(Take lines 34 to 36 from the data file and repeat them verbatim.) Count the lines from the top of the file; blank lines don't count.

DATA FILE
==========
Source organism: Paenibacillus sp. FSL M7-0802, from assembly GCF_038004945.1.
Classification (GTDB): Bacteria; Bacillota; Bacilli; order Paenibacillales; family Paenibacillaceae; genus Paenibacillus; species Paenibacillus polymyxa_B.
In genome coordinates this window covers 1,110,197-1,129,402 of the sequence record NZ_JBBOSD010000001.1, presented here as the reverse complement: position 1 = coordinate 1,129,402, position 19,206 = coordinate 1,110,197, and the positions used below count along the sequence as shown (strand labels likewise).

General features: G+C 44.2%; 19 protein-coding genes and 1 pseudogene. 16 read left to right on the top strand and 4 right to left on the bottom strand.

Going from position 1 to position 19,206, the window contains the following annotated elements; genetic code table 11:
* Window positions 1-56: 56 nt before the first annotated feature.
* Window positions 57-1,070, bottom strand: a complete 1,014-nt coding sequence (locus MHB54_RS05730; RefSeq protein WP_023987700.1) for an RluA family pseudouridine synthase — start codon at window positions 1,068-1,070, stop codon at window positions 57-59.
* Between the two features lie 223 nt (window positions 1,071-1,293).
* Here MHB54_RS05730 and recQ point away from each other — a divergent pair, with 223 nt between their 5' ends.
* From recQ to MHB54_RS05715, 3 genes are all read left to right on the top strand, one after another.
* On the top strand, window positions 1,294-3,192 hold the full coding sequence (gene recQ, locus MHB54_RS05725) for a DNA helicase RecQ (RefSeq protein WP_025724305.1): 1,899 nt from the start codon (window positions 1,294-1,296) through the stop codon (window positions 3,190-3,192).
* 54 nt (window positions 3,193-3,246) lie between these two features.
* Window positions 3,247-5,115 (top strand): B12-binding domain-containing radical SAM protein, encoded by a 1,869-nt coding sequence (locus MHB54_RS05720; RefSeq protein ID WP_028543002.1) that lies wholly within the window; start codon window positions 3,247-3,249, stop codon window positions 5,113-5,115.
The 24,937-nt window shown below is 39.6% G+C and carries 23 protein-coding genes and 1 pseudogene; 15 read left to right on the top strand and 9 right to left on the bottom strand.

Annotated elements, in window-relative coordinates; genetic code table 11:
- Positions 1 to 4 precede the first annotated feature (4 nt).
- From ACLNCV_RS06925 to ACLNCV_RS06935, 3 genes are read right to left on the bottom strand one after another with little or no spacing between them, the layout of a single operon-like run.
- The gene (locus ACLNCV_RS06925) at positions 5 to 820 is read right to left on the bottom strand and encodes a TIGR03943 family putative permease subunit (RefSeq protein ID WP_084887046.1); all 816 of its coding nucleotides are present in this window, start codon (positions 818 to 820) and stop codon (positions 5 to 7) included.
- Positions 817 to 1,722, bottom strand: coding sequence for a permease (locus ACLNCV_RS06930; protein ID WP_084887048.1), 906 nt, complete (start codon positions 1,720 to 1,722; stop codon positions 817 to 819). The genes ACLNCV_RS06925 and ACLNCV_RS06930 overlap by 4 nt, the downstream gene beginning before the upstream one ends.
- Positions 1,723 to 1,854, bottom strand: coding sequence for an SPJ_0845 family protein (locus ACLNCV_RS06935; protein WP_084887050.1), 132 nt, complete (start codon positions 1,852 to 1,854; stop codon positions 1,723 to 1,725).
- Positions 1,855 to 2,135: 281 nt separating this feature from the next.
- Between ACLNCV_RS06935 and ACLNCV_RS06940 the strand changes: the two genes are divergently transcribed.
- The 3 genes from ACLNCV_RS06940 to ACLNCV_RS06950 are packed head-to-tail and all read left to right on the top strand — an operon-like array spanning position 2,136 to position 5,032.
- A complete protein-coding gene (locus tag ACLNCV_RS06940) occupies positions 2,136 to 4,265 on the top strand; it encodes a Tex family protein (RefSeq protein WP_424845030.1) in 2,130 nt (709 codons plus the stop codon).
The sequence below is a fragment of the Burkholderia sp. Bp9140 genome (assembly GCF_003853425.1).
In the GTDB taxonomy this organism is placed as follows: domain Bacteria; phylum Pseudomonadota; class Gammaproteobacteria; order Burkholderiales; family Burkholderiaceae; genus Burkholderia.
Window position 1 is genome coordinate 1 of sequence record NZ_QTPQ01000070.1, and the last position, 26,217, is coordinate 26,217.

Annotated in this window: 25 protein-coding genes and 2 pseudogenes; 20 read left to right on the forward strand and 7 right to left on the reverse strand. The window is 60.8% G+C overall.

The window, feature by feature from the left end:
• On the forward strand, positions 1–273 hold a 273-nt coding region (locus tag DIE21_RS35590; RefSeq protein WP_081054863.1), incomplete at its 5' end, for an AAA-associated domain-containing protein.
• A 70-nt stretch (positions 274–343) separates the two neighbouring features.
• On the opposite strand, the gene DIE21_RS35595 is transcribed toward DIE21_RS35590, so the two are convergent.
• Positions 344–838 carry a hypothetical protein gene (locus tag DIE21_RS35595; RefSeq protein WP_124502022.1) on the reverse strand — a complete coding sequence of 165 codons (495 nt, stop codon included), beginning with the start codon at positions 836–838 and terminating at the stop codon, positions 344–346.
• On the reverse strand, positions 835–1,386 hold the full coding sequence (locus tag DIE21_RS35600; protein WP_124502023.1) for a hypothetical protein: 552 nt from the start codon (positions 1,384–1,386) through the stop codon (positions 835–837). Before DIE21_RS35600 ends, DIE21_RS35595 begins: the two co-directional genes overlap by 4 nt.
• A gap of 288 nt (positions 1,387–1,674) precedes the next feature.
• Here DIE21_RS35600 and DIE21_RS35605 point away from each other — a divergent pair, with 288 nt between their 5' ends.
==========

• On the reverse strand, positions 835–1,386 hold the full coding sequence (locus tag DIE21_RS35600; protein WP_124502023.1) for a hypothetical protein: 552 nt from the start codon (positions 1,384–1,386) through the stop codon (positions 835–837). Before DIE21_RS35600 ends, DIE21_RS35595 begins: the two co-directional genes overlap by 4 nt.
• A gap of 288 nt (positions 1,387–1,674) precedes the next feature.
• Here DIE21_RS35600 and DIE21_RS35605 point away from each other — a divergent pair, with 288 nt between their 5' ends.